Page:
Protective Gear Every Motorcyclist Needs to Have | Scott Goodwin Law

Protective Gear Every Motorcyclist Needs to Have

by / Friday, 27 February 2015 / Published in Tips
Motorcyclist holding helmet while wearing biker jacket and gloves

When riding a motorcycle, there are several risks that inherently come along with it. Since motorcycles are not enclosed vehicles, they don’t have the safety features cars do. Motorcycles are less visible than cars on the road. Because motorcycles only have two wheels, they have less stability when making emergency moves like swerving. In 2011, the number of deaths per mile traveled was 30 times higher for motorcycles than it was for cars.

The best way to have the fun of riding your bike, but reduce the risk of being injured or killed in a motorcycle accident is to have the proper safety gear to shield your body from the road and the elements.


A good helmet is the most important piece of safety gear a motorcyclist can have. Regardless of whether or not you are legally required to wear a helmet, the statistics don’t lie: helmets save lives. Unhelmeted riders are 3 times more likely to sustain a traumatic brain injury during an accident and wearing a helmet reduces the risk of dying in an accident by 37%. In 2010 alone, helmets saved the lives of 1,544 motorcyclists.

Many people who don’t wear helmets while riding claim helmets interfere with their field of vision, block out important sounds, or are simply uncomfortable to wear. All of these claims are simply not true. Full-face motorcycle helmets are required to provide at least 105 degrees of peripheral vision. When looking for a motorcycle helmet, go to a brick-and-mortar store and try them on to find one that fits properly. A helmet should fit your head snugly, but without any points of pressure. Helmets that fit correctly should be comfortable to wear.

You don’t need to spend a lot of money to get a good quality helmet. Make sure the helmet  you purchase has a sticker indicating it has been approved by the Department of Transportation (DOT). You might also see helmets approved by Snell, a non-profit organization that tests how well helmets withstand impacts. For maximum protection, go with a full-face helmet rather than a ¾ helmet or half helmet. Motorcycle helmets should be replaced every five years or after being in an accident, which ever happens first.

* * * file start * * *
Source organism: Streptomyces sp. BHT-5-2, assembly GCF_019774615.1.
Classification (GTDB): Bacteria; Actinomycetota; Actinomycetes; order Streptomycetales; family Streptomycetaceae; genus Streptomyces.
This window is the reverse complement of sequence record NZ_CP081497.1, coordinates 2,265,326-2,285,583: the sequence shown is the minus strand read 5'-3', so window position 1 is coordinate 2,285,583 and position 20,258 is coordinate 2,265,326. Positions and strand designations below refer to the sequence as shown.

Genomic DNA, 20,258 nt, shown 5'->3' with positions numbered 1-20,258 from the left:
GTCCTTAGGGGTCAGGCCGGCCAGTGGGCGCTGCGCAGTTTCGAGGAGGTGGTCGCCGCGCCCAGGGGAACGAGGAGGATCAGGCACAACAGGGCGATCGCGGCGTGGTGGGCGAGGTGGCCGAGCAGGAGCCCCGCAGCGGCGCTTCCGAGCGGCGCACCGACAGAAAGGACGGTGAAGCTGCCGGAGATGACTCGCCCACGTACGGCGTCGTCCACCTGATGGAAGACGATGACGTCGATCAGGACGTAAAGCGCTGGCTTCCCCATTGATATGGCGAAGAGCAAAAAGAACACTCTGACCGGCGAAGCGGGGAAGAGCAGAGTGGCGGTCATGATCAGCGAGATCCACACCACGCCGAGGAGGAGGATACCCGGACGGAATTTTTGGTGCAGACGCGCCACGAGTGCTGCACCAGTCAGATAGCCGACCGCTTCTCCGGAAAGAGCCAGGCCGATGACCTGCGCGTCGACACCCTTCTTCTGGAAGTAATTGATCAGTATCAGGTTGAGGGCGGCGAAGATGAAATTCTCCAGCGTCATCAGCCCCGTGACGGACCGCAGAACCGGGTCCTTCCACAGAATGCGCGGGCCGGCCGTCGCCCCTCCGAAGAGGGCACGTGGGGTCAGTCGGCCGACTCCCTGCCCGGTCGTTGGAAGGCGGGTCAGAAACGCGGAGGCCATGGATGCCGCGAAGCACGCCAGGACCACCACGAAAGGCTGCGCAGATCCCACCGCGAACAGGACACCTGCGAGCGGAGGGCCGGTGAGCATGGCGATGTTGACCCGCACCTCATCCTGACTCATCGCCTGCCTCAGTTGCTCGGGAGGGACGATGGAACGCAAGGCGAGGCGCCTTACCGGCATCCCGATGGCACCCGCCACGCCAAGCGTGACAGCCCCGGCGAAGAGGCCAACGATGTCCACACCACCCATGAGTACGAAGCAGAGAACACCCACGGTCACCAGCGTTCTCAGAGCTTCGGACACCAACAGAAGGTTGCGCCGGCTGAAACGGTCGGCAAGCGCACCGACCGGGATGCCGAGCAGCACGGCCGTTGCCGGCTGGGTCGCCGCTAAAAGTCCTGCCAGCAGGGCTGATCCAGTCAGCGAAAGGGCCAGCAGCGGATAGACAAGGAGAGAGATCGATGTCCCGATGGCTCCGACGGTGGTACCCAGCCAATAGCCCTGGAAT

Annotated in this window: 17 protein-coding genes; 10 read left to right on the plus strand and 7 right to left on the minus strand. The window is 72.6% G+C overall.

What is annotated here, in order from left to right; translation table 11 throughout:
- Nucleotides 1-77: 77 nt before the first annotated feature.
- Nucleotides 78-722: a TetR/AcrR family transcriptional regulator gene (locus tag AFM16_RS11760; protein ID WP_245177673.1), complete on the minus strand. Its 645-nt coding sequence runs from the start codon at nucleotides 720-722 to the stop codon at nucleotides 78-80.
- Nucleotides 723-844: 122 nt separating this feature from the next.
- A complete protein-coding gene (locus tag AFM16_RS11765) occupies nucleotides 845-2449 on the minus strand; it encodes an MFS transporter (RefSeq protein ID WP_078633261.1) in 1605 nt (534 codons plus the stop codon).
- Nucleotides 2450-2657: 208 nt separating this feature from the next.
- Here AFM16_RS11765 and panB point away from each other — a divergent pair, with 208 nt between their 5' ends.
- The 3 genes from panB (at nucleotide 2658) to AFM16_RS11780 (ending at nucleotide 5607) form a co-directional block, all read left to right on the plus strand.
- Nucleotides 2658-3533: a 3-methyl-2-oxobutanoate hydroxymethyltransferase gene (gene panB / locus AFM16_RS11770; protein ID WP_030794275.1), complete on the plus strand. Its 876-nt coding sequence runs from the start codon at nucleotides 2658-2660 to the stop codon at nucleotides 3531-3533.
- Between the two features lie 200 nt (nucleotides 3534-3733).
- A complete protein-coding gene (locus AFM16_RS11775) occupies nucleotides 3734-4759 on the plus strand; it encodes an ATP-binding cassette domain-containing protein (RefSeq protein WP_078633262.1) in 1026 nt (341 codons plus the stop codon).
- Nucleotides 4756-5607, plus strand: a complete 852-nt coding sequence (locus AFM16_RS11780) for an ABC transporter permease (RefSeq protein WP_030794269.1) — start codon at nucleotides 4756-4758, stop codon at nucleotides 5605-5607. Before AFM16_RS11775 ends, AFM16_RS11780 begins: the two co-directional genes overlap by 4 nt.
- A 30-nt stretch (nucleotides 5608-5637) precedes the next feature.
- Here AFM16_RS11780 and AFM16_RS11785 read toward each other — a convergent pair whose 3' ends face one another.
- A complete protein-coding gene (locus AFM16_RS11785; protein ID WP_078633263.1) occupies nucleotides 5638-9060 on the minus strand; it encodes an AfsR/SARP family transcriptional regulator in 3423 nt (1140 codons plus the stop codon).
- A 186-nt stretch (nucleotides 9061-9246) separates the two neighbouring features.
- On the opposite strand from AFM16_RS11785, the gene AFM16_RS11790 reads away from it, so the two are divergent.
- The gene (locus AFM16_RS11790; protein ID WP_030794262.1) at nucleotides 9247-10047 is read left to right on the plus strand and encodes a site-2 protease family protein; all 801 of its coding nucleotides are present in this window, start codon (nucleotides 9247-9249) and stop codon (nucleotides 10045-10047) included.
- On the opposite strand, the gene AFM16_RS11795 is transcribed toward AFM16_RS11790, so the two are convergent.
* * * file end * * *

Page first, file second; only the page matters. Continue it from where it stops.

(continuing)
Whether a person is falling off a motorcycle or tripping on a piece of uneven sidewalk, they instinctively try to use their hands to break their fall. But when you’re falling off a motorcycle, your hands are likely to get significantly more damage than just a few minor scrapes, so it makes sense to invest in good protection for your hands. Motorcycle gloves should not only protect your knuckles and the tops of your hands, but also your palms, since those are more likely to come in direct contact with the pavement with the most force. Look for gloves that have a wrist strap to keep the gloves on securely if you are in an accident.

Good motorcycle gloves should protect the wearer from the pavement and the elements. Even if it’s not terribly cold out, it can feel a lot colder when you’re out for a ride. Look for motorcycle gloves that have plenty of insulation to keep wind and water away from your skin.

Body Armor

The more you cover your body, the better, and that’s where body armor comes in. It might seem excessive or like a hassle to put on armor that fully covers your arms, chest, back, and legs, but armor protects your skin, bones, and organs from being damaged in an accident. You might see things like jackets with built in elbow armor, but that only offers protection for your elbows and not the rest of your arms. Body armor should fit close to your body; armor that is too loose will move out of place in an accident. Look for armor rated “CE1” or “CE2.”


You need boots to protect your feet and ankles from the pavement, road debris, and burns from exhaust pipes. Motorcycle boots should cover both your feet and ankles, if not more of your legs. Look for boots with a nice, stiff, rubber sole, which can do a good job of gripping the pavement and your bike’s pegs. Boots with a heel can also help you maintain a better grip on your bike’s pegs. Motorcycle boots should be made of a sturdy material like leather and ideally have reinforcements in areas like the ankle.

Our personal injury attorneys at the Law Offices of Goodwin & Scieszka handle other vehicle-related claims, like truck accident claims and car accident cases. Contact us to see how we can help you receive fair compensation for your trouble.